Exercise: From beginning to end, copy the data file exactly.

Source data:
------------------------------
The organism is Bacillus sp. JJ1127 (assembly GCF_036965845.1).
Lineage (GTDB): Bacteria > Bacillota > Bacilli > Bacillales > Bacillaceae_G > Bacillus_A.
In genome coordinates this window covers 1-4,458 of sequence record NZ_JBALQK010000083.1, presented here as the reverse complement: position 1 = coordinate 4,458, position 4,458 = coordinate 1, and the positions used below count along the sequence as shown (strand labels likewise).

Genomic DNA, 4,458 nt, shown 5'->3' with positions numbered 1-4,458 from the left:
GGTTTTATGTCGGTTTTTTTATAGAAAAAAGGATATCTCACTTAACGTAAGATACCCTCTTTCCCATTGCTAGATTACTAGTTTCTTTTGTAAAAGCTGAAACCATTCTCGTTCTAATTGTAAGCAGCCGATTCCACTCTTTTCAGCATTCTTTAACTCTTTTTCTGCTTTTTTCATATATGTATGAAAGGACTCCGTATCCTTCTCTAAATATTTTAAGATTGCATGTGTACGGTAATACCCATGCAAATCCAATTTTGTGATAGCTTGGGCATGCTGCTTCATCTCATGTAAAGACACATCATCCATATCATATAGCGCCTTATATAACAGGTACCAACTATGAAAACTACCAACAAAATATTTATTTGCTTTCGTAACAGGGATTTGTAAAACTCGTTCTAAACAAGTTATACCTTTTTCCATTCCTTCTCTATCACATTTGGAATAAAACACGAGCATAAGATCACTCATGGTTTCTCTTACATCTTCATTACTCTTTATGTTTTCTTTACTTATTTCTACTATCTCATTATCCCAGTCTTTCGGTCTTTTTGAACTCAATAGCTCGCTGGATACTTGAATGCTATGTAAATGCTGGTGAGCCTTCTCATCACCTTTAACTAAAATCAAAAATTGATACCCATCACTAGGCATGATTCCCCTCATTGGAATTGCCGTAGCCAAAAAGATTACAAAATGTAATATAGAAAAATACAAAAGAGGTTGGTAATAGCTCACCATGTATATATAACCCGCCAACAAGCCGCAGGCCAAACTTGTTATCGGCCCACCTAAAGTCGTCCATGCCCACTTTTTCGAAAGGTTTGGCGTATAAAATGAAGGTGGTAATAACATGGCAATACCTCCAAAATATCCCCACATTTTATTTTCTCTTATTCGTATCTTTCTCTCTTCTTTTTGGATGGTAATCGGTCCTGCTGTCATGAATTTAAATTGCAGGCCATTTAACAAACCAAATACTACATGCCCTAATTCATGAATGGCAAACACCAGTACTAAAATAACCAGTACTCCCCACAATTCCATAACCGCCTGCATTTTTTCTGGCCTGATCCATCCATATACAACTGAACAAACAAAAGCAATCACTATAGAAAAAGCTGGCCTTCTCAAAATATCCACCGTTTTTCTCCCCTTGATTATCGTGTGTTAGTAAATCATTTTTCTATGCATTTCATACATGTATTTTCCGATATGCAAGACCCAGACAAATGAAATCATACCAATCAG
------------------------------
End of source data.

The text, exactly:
The organism is Bacillus sp. JJ1127 (assembly GCF_036965845.1).
Lineage (GTDB): Bacteria > Bacillota > Bacilli > Bacillales > Bacillaceae_G > Bacillus_A.
In genome coordinates this window covers 1-4,458 of sequence record NZ_JBALQK010000083.1, presented here as the reverse complement: position 1 = coordinate 4,458, position 4,458 = coordinate 1, and the positions used below count along the sequence as shown (strand labels likewise).

Genomic DNA, 4,458 nt, shown 5'->3' with positions numbered 1-4,458 from the left:
GGTTTTATGTCGGTTTTTTTATAGAAAAAAGGATATCTCACTTAACGTAAGATACCCTCTTTCCCATTGCTAGATTACTAGTTTCTTTTGTAAAAGCTGAAACCATTCTCGTTCTAATTGTAAGCAGCCGATTCCACTCTTTTCAGCATTCTTTAACTCTTTTTCTGCTTTTTTCATATATGTATGAAAGGACTCCGTATCCTTCTCTAAATATTTTAAGATTGCATGTGTACGGTAATACCCATGCAAATCCAATTTTGTGATAGCTTGGGCATGCTGCTTCATCTCATGTAAAGACACATCATCCATATCATATAGCGCCTTATATAACAGGTACCAACTATGAAAACTACCAACAAAATATTTATTTGCTTTCGTAACAGGGATTTGTAAAACTCGTTCTAAACAAGTTATACCTTTTTCCATTCCTTCTCTATCACATTTGGAATAAAACACGAGCATAAGATCACTCATGGTTTCTCTTACATCTTCATTACTCTTTATGTTTTCTTTACTTATTTCTACTATCTCATTATCCCAGTCTTTCGGTCTTTTTGAACTCAATAGCTCGCTGGATACTTGAATGCTATGTAAATGCTGGTGAGCCTTCTCATCACCTTTAACTAAAATCAAAAATTGATACCCATCACTAGGCATGATTCCCCTCATTGGAATTGCCGTAGCCAAAAAGATTACAAAATGTAATATAGAAAAATACAAAAGAGGTTGGTAATAGCTCACCATGTATATATAACCCGCCAACAAGCCGCAGGCCAAACTTGTTATCGGCCCACCTAAAGTCGTCCATGCCCACTTTTTCGAAAGGTTTGGCGTATAAAATGAAGGTGGTAATAACATGGCAATACCTCCAAAATATCCCCACATTTTATTTTCTCTTATTCGTATCTTTCTCTCTTCTTTTTGGATGGTAATCGGTCCTGCTGTCATGAATTTAAATTGCAGGCCATTTAACAAACCAAATACTACATGCCCTAATTCATGAATGGCAAACACCAGTACTAAAATAACCAGTACTCCCCACAATTCCATAACCGCCTGCATTTTTTCTGGCCTGATCCATCCATATACAACTGAACAAACAAAAGCAATCACTATAGAAAAAGCTGGCCTTCTCAAAATATCCACCGTTTTTCTCCCCTTGATTATCGTGTGTTAGTAAATCATTTTTCTATGCATTTCATACATGTATTTTCCGATATGCAAGACCCAGACAAATGAAATCATACCAATCAG